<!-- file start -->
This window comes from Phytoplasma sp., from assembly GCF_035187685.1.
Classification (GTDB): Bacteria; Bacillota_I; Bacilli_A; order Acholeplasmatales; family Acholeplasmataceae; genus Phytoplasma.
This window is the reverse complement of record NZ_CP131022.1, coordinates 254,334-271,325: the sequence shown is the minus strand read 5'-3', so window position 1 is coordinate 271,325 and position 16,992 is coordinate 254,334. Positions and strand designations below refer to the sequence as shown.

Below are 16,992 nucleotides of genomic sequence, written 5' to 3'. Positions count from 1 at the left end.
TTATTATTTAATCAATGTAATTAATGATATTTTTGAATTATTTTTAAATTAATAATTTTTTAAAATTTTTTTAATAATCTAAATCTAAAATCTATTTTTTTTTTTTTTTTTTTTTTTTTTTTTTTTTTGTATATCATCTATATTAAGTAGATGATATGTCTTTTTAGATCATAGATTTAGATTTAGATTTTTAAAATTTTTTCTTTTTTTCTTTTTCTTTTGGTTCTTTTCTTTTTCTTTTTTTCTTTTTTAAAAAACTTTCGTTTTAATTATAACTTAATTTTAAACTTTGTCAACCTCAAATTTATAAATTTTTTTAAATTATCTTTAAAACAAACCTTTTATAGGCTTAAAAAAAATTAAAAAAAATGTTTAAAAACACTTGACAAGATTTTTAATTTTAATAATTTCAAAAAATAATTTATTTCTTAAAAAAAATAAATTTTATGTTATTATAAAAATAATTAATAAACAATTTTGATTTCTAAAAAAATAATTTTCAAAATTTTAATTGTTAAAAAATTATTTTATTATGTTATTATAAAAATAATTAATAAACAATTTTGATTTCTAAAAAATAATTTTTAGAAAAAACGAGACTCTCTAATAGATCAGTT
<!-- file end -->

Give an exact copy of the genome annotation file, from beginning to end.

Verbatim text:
This window comes from Phytoplasma sp., from assembly GCF_035187685.1.
Classification (GTDB): Bacteria; Bacillota_I; Bacilli_A; order Acholeplasmatales; family Acholeplasmataceae; genus Phytoplasma.
This window is the reverse complement of record NZ_CP131022.1, coordinates 254,334-271,325: the sequence shown is the minus strand read 5'-3', so window position 1 is coordinate 271,325 and position 16,992 is coordinate 254,334. Positions and strand designations below refer to the sequence as shown.

Below are 16,992 nucleotides of genomic sequence, written 5' to 3'. Positions count from 1 at the left end.
TTATTATTTAATCAATGTAATTAATGATATTTTTGAATTATTTTTAAATTAATAATTTTTTAAAATTTTTTTAATAATCTAAATCTAAAATCTATTTTTTTTTTTTTTTTTTTTTTTTTTTTTTTTTTGTATATCATCTATATTAAGTAGATGATATGTCTTTTTAGATCATAGATTTAGATTTAGATTTTTAAAATTTTTTCTTTTTTTCTTTTTCTTTTGGTTCTTTTCTTTTTCTTTTTTTCTTTTTTAAAAAACTTTCGTTTTAATTATAACTTAATTTTAAACTTTGTCAACCTCAAATTTATAAATTTTTTTAAATTATCTTTAAAACAAACCTTTTATAGGCTTAAAAAAAATTAAAAAAAATGTTTAAAAACACTTGACAAGATTTTTAATTTTAATAATTTCAAAAAATAATTTATTTCTTAAAAAAAATAAATTTTATGTTATTATAAAAATAATTAATAAACAATTTTGATTTCTAAAAAAATAATTTTCAAAATTTTAATTGTTAAAAAATTATTTTATTATGTTATTATAAAAATAATTAATAAACAATTTTGATTTCTAAAAAATAATTTTTAGAAAAAACGAGACTCTCTAATAGATCAGTT